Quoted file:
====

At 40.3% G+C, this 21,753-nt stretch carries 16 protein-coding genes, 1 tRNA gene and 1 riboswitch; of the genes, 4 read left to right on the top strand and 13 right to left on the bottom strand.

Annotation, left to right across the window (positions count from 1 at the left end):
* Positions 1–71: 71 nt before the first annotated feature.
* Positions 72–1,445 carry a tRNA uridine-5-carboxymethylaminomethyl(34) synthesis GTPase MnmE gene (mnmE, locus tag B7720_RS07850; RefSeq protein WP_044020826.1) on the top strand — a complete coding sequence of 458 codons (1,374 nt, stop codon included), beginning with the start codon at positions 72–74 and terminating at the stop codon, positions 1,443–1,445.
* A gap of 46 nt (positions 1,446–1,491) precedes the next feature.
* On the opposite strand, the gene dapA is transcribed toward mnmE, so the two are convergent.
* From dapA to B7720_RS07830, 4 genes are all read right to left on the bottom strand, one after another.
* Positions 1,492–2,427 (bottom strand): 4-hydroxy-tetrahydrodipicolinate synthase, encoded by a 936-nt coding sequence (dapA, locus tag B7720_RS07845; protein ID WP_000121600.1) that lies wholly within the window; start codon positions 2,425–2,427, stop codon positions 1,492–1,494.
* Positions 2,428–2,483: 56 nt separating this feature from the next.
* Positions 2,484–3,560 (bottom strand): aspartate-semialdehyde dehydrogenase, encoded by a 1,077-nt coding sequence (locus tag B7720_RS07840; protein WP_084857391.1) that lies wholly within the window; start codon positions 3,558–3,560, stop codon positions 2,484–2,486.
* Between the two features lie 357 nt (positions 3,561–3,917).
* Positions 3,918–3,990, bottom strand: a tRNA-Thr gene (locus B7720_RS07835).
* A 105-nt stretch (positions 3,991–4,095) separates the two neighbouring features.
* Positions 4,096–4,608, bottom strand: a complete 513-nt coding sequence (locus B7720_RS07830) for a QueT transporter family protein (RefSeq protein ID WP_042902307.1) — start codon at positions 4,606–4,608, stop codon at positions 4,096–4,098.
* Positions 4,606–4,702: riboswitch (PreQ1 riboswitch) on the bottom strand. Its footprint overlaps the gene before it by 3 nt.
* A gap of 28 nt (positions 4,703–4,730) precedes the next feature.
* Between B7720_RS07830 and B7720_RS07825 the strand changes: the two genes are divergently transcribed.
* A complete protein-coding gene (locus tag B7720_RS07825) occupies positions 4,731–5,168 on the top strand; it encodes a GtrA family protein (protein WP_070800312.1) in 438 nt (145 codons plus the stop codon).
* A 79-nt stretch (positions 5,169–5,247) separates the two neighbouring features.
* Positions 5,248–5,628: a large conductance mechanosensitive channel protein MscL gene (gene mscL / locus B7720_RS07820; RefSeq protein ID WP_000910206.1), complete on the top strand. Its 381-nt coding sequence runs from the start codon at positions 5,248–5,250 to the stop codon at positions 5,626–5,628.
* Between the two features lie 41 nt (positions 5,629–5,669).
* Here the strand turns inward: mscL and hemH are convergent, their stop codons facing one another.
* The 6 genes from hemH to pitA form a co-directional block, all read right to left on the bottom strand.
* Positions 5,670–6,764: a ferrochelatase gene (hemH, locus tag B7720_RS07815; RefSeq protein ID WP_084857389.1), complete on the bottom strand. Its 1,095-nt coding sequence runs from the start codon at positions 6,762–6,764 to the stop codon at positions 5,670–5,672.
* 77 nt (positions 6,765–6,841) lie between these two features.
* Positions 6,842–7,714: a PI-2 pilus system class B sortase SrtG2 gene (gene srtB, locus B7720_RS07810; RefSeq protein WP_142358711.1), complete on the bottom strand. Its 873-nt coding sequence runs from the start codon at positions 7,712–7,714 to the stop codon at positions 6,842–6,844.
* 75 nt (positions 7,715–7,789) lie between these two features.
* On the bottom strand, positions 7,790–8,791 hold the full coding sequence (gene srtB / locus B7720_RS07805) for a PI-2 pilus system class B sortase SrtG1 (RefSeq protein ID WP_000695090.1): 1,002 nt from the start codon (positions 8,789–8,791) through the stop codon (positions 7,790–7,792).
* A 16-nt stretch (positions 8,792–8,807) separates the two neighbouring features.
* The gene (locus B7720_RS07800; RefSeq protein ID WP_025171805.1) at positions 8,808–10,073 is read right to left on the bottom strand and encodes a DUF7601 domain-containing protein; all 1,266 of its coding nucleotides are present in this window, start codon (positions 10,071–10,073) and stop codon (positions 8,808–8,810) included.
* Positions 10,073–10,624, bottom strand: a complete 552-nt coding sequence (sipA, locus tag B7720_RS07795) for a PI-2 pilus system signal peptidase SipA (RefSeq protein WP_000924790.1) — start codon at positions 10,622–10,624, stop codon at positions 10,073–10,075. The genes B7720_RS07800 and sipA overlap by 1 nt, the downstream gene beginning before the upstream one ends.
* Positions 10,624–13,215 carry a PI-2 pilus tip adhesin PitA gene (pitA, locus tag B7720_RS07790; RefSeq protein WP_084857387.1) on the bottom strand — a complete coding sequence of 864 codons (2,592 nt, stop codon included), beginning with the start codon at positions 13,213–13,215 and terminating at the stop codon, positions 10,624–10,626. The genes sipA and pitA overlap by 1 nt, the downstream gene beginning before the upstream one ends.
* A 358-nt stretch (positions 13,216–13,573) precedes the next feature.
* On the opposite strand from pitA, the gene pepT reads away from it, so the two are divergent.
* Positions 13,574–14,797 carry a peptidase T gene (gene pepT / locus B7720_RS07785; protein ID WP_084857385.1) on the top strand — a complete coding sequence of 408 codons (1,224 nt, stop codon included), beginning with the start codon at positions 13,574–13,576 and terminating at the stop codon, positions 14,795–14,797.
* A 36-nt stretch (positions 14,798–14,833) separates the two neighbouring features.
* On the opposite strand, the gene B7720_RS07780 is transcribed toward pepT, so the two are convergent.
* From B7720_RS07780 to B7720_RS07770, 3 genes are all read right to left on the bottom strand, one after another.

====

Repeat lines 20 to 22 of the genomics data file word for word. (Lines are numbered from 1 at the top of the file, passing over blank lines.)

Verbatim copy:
* Positions 5,248–5,628: a large conductance mechanosensitive channel protein MscL gene (gene mscL / locus B7720_RS07820; RefSeq protein ID WP_000910206.1), complete on the top strand. Its 381-nt coding sequence runs from the start codon at positions 5,248–5,250 to the stop codon at positions 5,626–5,628.
* Between the two features lie 41 nt (positions 5,629–5,669).
* Here the strand turns inward: mscL and hemH are convergent, their stop codons facing one another.